Get the most out of the Apple AppStore and Mac AppStore

Although most Apple iDevice and Mac users know about the AppStores, very few actually look for good deals on the same. Looking for good deals on the AppStore is actually quite simple…there are apps for the job. Most of the better such apps will cover both, the AppStore as well as the Mac AppStore.

There are quite a few “App Discovery” apps on the Apple AppStore that will help you in getting good deals. These apps allow you to look at all the apps that are on sale, apps that have gone free for a brief time, set watches on the apps you want to purchase as and when they are on sale and more. Most of these apps will also allow you to look at the top of the lists like the top liked, sold etc etc.

Although I have tried quite a few of these apps in the past, I have settled on two such apps for now. Both these apps have paid and free versions. I got the paid versions of both these apps for free from similar App Discovery apps. The first one is AppTicker and the second is AppZapp. Personally, I prefer AppTicker, but, sometimes it does not list some of the apps that come into the AppZapp lists. AppZapp also has a user community with a live feed which can be interesting to look at.

I have used these apps to watch and buy some apps that I wanted when they went on sale. The other aspect that I use is the “Now Free” apps. These are paid applications that have gone free for a brief time. If you keep a watch on these “Now Free” lists on occasions (Christmas, New Year etc), then, you can really get some very neat apps for free.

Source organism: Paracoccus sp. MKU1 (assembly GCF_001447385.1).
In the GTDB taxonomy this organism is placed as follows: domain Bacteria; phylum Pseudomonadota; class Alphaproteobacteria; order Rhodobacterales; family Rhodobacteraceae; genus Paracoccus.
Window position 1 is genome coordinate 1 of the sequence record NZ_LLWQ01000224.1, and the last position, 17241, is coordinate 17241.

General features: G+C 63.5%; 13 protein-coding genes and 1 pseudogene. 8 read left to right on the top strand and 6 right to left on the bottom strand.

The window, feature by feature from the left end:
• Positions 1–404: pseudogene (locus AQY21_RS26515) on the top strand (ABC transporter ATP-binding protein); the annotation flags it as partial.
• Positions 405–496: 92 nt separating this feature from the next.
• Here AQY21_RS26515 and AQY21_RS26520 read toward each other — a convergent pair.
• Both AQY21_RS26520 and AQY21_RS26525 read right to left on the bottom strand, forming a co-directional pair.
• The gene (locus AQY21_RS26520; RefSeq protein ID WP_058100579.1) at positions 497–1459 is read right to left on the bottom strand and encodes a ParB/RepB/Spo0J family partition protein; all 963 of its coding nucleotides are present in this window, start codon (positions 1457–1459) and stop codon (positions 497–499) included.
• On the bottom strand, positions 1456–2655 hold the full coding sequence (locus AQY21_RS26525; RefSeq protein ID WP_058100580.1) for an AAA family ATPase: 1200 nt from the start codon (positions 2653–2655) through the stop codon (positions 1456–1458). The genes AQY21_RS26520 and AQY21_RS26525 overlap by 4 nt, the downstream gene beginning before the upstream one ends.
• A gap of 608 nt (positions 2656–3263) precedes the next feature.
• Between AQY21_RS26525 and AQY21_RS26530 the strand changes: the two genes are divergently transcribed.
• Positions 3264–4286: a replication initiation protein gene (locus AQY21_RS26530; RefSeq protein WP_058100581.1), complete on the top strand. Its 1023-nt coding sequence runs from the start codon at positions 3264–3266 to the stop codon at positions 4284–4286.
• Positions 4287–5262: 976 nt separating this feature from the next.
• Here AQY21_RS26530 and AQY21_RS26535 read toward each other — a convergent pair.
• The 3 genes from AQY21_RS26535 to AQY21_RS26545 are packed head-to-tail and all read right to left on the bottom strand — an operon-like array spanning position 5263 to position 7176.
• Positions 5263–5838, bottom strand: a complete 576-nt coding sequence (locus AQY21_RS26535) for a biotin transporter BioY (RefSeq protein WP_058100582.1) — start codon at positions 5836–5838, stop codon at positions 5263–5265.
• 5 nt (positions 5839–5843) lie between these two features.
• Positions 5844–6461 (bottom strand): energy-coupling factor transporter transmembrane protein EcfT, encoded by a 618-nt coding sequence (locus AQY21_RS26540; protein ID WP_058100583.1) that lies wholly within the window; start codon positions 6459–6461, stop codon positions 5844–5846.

For example, when Flickr recently announced the free terabyte space for all, I was able to get some of the best Flickr related apps like FlickStackr for Flickr and Flickr Studio for free since they were listed in the “Now Free” section of these apps.

Of course, none of this comes without Apple stepping in with their own whims and fancies. They randomly come up with arcane reasons, to remove apps from the AppStore. A recent example being a similar “App Discovery” app called AppGratis. For those of you who are interested in the AppGratis story, a simple Google search will come up with all the details.

An interesting consequence of Apple’s action, in this case, was to speed up the AppGratis release for the Android platform. AppGratis launched it’s Android app a month after the app was removed from the Apple AppStore.

The reason for mentioning the AppGratis story is that you never know what apps might be removed by Apple for what arcane reasons. Don’t be surprised if the “App Discovery” app you really like vanishes from the AppStore…

Apple iOS vs Google Android…do you really know the difference? Part 7

In this part, we will look at some paid apps. In general, you will need to purchase some apps on either of the platforms. The only exception to this would be people who purchase a smartphone, but, really need only a phone and therefore apps do not make a difference.

There are a few categories where one would make some purchases. In my case, those categories are personal finance, password management, business apps, navigation, reference, utilities/productivity, games (no one can escape this one), and some music.